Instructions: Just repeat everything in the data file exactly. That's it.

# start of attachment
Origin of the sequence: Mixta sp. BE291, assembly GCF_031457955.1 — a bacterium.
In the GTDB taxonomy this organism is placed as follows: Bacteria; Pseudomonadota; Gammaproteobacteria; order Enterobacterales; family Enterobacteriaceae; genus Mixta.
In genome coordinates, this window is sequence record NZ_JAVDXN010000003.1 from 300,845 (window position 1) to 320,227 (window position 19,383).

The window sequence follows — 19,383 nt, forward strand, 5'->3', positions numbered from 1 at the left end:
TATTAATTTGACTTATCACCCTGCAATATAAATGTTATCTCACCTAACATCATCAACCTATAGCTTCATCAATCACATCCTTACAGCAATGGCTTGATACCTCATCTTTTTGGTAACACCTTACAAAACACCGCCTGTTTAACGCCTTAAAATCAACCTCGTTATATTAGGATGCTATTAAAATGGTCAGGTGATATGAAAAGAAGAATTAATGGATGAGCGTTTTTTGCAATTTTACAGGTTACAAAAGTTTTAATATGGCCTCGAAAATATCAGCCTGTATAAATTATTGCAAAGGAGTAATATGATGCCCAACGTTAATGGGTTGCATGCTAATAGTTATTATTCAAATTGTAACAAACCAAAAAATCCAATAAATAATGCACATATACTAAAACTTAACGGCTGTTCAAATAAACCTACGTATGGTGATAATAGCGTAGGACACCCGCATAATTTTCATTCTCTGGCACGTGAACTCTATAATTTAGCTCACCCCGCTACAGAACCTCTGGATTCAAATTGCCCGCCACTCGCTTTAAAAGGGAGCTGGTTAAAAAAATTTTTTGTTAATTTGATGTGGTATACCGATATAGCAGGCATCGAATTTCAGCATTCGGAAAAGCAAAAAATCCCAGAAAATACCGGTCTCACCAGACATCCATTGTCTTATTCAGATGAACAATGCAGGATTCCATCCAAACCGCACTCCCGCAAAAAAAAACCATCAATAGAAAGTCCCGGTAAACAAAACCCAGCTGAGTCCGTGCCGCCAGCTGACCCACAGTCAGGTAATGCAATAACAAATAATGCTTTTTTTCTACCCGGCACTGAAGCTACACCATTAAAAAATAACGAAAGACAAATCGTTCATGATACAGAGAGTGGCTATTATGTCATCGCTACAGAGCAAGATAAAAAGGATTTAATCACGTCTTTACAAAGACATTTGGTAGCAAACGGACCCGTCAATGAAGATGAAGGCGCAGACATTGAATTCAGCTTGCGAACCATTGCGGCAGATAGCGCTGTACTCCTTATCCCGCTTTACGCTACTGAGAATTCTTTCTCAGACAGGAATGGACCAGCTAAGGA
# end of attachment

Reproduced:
Origin of the sequence: Mixta sp. BE291, assembly GCF_031457955.1 — a bacterium.
In the GTDB taxonomy this organism is placed as follows: Bacteria; Pseudomonadota; Gammaproteobacteria; order Enterobacterales; family Enterobacteriaceae; genus Mixta.
In genome coordinates, this window is sequence record NZ_JAVDXN010000003.1 from 300,845 (window position 1) to 320,227 (window position 19,383).

The window sequence follows — 19,383 nt, forward strand, 5'->3', positions numbered from 1 at the left end:
TATTAATTTGACTTATCACCCTGCAATATAAATGTTATCTCACCTAACATCATCAACCTATAGCTTCATCAATCACATCCTTACAGCAATGGCTTGATACCTCATCTTTTTGGTAACACCTTACAAAACACCGCCTGTTTAACGCCTTAAAATCAACCTCGTTATATTAGGATGCTATTAAAATGGTCAGGTGATATGAAAAGAAGAATTAATGGATGAGCGTTTTTTGCAATTTTACAGGTTACAAAAGTTTTAATATGGCCTCGAAAATATCAGCCTGTATAAATTATTGCAAAGGAGTAATATGATGCCCAACGTTAATGGGTTGCATGCTAATAGTTATTATTCAAATTGTAACAAACCAAAAAATCCAATAAATAATGCACATATACTAAAACTTAACGGCTGTTCAAATAAACCTACGTATGGTGATAATAGCGTAGGACACCCGCATAATTTTCATTCTCTGGCACGTGAACTCTATAATTTAGCTCACCCCGCTACAGAACCTCTGGATTCAAATTGCCCGCCACTCGCTTTAAAAGGGAGCTGGTTAAAAAAATTTTTTGTTAATTTGATGTGGTATACCGATATAGCAGGCATCGAATTTCAGCATTCGGAAAAGCAAAAAATCCCAGAAAATACCGGTCTCACCAGACATCCATTGTCTTATTCAGATGAACAATGCAGGATTCCATCCAAACCGCACTCCCGCAAAAAAAAACCATCAATAGAAAGTCCCGGTAAACAAAACCCAGCTGAGTCCGTGCCGCCAGCTGACCCACAGTCAGGTAATGCAATAACAAATAATGCTTTTTTTCTACCCGGCACTGAAGCTACACCATTAAAAAATAACGAAAGACAAATCGTTCATGATACAGAGAGTGGCTATTATGTCATCGCTACAGAGCAAGATAAAAAGGATTTAATCACGTCTTTACAAAGACATTTGGTAGCAAACGGACCCGTCAATGAAGATGAAGGCGCAGACATTGAATTCAGCTTGCGAACCATTGCGGCAGATAGCGCTGTACTCCTTATCCCGCTTTACGCTACTGAGAATTCTTTCTCAGACAGGAATGGACCAGCTAAGGA